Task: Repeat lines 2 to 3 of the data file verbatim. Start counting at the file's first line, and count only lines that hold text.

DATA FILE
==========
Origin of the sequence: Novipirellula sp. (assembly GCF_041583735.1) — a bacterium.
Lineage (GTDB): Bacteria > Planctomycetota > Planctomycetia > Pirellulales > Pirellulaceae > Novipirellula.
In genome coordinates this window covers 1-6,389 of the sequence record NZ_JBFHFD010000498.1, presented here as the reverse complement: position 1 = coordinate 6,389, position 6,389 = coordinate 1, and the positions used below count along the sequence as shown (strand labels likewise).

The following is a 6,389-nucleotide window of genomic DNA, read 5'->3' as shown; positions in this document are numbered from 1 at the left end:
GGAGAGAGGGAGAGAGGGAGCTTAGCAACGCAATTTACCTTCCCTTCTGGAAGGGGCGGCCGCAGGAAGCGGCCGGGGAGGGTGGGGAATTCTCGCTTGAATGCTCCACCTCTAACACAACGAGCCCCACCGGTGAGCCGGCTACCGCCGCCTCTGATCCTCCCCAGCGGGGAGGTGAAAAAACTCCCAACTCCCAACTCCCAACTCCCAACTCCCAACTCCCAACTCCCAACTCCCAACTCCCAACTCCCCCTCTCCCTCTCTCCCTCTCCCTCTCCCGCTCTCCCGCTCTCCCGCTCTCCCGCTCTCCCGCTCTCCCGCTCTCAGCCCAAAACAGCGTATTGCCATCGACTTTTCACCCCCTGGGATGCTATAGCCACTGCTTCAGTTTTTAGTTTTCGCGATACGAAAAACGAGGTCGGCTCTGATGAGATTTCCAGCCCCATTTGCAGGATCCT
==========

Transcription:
Lineage (GTDB): Bacteria > Planctomycetota > Planctomycetia > Pirellulales > Pirellulaceae > Novipirellula.
In genome coordinates this window covers 1-6,389 of the sequence record NZ_JBFHFD010000498.1, presented here as the reverse complement: position 1 = coordinate 6,389, position 6,389 = coordinate 1, and the positions used below count along the sequence as shown (strand labels likewise).